Cracks have appeared on my gable wall. Should I be concerned?
Property Clinic: What are the next steps I should take?
Are the cracks on my gable wall something that I should be concerned about? Photograph: iStock
I have a dormer bungalow (built in 1987) and this year some cracks have appeared on the south-facing gable cavity wall of the house – on the inside and outside. Should I be concerned, and if so what next steps should take?
It would be difficult to give an accurate assessment of the cracking without the benefit of a site inspection. Given the age of the property they are not likely to be settlement related and I would assume they relate to an external factor. There are a number of issues to consider mainly in identifying what, if anything, has changed in the recent past.
Did you carry out any alterations to the dwelling and in particular the rooms within the attic that may have caused a stress or outward pressure on the main load-bearing walls? This could result in cracking to the gable wall.
With a dormer structure the weight of the roof is mainly supported on the front and rear walls and if any roof members are cut to facilitate an internal alteration the triangulation of the structural roof member may be affected and exert an outward pressure on the walls at wall-plate level. This can lead to cracking to the gable wall close to eaves level.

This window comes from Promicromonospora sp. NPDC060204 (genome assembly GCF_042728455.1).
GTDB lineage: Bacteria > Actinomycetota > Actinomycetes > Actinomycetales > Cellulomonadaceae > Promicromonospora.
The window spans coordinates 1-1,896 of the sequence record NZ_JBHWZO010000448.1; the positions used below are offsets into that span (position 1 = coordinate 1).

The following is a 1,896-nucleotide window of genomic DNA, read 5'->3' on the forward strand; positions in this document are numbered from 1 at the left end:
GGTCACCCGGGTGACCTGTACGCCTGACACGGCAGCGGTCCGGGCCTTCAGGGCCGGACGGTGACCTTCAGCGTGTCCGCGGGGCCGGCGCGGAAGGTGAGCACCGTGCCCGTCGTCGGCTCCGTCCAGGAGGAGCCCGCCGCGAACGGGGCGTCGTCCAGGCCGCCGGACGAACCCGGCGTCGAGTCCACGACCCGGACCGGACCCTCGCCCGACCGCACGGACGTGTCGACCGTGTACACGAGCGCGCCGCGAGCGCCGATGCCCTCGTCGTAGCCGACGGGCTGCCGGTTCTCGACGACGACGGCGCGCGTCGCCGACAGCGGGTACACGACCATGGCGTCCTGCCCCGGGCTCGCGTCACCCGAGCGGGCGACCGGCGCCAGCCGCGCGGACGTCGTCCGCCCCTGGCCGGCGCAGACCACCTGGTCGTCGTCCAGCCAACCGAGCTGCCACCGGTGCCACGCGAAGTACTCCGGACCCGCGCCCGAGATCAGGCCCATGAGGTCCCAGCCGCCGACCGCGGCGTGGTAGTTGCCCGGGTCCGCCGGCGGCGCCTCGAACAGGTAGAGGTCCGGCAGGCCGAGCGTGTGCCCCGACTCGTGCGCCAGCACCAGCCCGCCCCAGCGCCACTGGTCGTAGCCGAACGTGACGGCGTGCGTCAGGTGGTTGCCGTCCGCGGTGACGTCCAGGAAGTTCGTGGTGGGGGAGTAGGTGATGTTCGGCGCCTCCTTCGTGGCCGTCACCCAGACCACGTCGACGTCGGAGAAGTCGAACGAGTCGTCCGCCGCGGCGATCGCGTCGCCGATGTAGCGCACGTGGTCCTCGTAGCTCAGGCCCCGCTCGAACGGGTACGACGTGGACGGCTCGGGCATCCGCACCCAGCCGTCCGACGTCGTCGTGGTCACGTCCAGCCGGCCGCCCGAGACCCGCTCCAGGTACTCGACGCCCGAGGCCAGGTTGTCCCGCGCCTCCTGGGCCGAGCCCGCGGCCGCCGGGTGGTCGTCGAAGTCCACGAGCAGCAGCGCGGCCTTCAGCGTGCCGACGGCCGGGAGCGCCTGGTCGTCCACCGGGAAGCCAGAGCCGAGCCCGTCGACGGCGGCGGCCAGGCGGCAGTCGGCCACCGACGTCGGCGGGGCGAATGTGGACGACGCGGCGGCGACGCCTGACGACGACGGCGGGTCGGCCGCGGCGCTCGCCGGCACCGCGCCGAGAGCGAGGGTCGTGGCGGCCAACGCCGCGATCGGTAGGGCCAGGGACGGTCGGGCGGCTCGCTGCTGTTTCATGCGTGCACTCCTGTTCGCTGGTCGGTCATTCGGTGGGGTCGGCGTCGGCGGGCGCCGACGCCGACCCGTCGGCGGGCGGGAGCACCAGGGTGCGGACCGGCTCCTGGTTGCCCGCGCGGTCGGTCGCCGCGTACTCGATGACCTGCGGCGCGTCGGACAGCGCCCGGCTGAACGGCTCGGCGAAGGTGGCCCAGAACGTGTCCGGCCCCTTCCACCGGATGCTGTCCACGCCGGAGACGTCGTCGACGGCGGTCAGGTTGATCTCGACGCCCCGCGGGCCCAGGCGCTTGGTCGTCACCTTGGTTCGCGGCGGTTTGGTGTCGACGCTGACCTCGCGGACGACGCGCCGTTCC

Is there any works on the adjoining site that may have caused vibration damage to your property? For example, is there a site being developed next door with heavy excavating which may send vibrations through the ground and affect your foundations temporarily, but enough to cause some vibrations that might lead to cracking to your external wall finish.
A common cause of movement in a house is shrinkage or swelling of the soil resulting from changes in the amount of moisture in the soil.
Similarly, are there any trees or vegetation growth growing close to the gable wall that might change the soil properties resulting in drying of the soil and induce some settlement under the foundations which would lead to seasonal movement and cracking to the wall. Was a large tree cut down recently close to the house? Finally, it might be worth having your drains checked for blockages.
Once the cause of the cracking is identified you then look at the best method of repair. Damage assessment tends to be subjective with words like “light”, “bad” and “severe” used to describe the crack.
The British Research Establishment issues guidelines and categorise cracking from 0 (for hairline cracks) to 5 (for large structural cracks) which may require partial rebuilding. Mostly cracking falls into categories 0-2 where the cracks can be repaired by filling and redecoration. I suspect your cracking is in this area.
However, moderate cracking now may indicate progressive movement that is going to get worse and cause further damage. You should contact your local building surveyor or engineer who will advise on any threat to stability and safety, the extent of repair required and if further monitoring is required. – Pat McGovern
Pat McGovern is a chartered building surveyor and member of the Society of Chartered Surveyors Ireland scsi.ie